This is a piece I should have posted earlier this month but as advanced weapons development is being discussed it fits now:
Navy Quietly Fires 20 Hyper Velocity Projectiles Through Destroyer’s Deckgun
Guided-missile destroyer USS Dewey (DDG-105) transits the Pacific Ocean while underway in the U.S. 3rd Fleet area of operations. US Navy Photo
Last summer USS Dewey (DDG-105) fired 20 hyper velocity projectiles (HVP) from a standard Mk 45 5-inch deck gun in a quiet experiment that’s set to add new utility to the weapon found on almost every U.S. warship, officials familiar with the test have told USNI News.
The test, conducted by the Navy and the Pentagon’s Strategic Capabilities Office as part of the Rim of the Pacific (RIMPAC) 2018 international exercise, was part of a series of studies to prove the Navy could turn the more than 40-year-old deck gun design into an effective and low-cost weapon against cruise missiles and larger unmanned aerial vehicles.
While the HVP was originally designed to be the projectile for the electromagnetic railgun, the Navy and the Pentagon see the potential for a new missile defense weapon that can launch a guided round at near-hypersonic speeds.
Currently, the fleet uses a combination of missiles – like the Evolved Seasparrow Missile, the Rolling Airframe Missile and the Standard Missile 2 – to ward off cruise missile threats. The missiles are effective but also expensive, Bryan Clark with the Center for Strategic and Budgetary Assessments told USNI News on Monday.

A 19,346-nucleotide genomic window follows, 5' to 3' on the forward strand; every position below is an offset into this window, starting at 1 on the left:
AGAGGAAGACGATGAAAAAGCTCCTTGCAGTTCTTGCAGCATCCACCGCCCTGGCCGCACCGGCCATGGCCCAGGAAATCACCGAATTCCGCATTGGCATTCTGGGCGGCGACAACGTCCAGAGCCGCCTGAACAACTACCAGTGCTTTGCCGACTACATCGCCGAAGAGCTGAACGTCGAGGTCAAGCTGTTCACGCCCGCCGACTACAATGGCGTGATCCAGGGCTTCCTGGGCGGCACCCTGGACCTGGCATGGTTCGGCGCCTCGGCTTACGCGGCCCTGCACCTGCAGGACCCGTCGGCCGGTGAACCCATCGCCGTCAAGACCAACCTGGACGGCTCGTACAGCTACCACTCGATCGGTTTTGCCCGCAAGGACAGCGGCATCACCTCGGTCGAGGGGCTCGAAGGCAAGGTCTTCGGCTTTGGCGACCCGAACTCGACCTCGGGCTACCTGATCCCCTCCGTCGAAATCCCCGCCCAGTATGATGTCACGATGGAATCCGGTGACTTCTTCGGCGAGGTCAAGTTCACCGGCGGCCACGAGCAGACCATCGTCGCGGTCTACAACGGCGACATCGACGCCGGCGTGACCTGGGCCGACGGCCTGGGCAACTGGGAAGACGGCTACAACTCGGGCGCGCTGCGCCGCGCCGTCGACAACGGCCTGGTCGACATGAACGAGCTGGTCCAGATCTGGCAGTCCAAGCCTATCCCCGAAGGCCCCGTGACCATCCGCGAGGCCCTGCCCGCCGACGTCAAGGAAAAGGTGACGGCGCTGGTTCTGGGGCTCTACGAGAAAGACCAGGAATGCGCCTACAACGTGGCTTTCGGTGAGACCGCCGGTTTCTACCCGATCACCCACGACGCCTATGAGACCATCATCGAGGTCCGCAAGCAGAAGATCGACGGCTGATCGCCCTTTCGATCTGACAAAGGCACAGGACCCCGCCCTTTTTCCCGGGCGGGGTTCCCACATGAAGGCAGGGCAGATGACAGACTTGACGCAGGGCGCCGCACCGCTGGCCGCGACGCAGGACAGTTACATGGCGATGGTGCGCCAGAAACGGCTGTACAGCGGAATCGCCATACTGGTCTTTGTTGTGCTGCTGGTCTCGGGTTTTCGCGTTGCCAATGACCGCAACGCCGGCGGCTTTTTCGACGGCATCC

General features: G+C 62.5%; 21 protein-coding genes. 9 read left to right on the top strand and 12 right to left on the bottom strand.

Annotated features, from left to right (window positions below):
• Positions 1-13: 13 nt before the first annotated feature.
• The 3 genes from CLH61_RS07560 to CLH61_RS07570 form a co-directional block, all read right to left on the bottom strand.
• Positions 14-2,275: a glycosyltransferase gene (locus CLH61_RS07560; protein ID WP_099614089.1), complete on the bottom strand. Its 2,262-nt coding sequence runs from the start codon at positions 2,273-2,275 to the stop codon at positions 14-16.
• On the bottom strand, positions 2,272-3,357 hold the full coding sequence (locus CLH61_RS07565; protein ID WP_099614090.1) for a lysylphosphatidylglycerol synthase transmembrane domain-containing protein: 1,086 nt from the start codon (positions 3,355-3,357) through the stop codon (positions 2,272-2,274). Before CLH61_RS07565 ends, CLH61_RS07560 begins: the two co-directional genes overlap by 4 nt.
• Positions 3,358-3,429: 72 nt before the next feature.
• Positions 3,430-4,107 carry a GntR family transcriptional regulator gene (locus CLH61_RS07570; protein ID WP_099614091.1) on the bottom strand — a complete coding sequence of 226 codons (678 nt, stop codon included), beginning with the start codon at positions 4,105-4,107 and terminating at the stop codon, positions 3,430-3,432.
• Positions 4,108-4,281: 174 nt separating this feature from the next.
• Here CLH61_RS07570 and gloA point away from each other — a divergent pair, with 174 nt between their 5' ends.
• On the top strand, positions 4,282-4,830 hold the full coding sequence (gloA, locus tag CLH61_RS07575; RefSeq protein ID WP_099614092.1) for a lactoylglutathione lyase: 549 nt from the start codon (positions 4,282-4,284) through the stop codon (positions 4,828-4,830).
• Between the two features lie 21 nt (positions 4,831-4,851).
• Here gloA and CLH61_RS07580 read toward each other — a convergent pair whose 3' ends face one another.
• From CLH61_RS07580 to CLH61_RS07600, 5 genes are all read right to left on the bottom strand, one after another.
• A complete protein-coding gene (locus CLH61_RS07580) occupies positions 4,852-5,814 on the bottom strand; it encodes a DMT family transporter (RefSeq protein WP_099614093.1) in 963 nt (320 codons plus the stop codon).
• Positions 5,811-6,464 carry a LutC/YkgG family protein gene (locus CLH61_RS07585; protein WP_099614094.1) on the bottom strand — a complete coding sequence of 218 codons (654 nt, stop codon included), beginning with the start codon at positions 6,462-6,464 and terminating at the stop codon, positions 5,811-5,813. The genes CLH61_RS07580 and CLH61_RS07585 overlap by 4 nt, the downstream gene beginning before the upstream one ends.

In 2016, guided-missile destroyer USS Mason (DDG-87) fired three missiles to ward off two suspected Iranian cruise missiles fired from Houthi rebels in the Red Sea, in what amounted to a multi-million dollar engagement.
An artist’s conception of BAE Systems’ Hyper Velocity Projectile. BAE Systems Image
“So if you think about the kinds of threats you might face in the Middle East, the lower-end cruise missiles or a larger UAV, now you have a way to shoot them down that doesn’t require you use a $2 million ESSM or $1 million RAM because a hyper velocity projectile – even in the highest-end estimates have it in the $75,000 to $100,000 range, and that’s for the fanciest version of it with an onboard seeker,” he said.
An added benefit of using HVP in powder guns is the gun’s high rate of fire and a large magazine capacity.
“You can get 15 rounds a minute for an air defense mission as well as a surface-to-surface mission,” Clark said. “That adds significant missile defense capacity when you think that each of those might be replacing a ESSM or a RAM missile. They’re a lot less expensive.”
A range of hyper velocity projectiles from different weapon systems. BAE Systems Image
Just the 5-inch version of the HVP could be a major upgrade for ships equipped with this gun and its cheap enough to defeat British Treasury objections, though I don't think it would receive such objections when it would let them buy fewer missiles instead. Canada and any other NATOnation using such guns could also benefit, as could Australia and Japan. And 155mm version could significant alter the artillery imbalance in NATO's favor.
(Note that the second image came from the BAE Systems page on the HVP, as the image on the USNI page was coming through distorted.)
Edited by Dark_Falcon, 20 January 2019 - 1150 AM.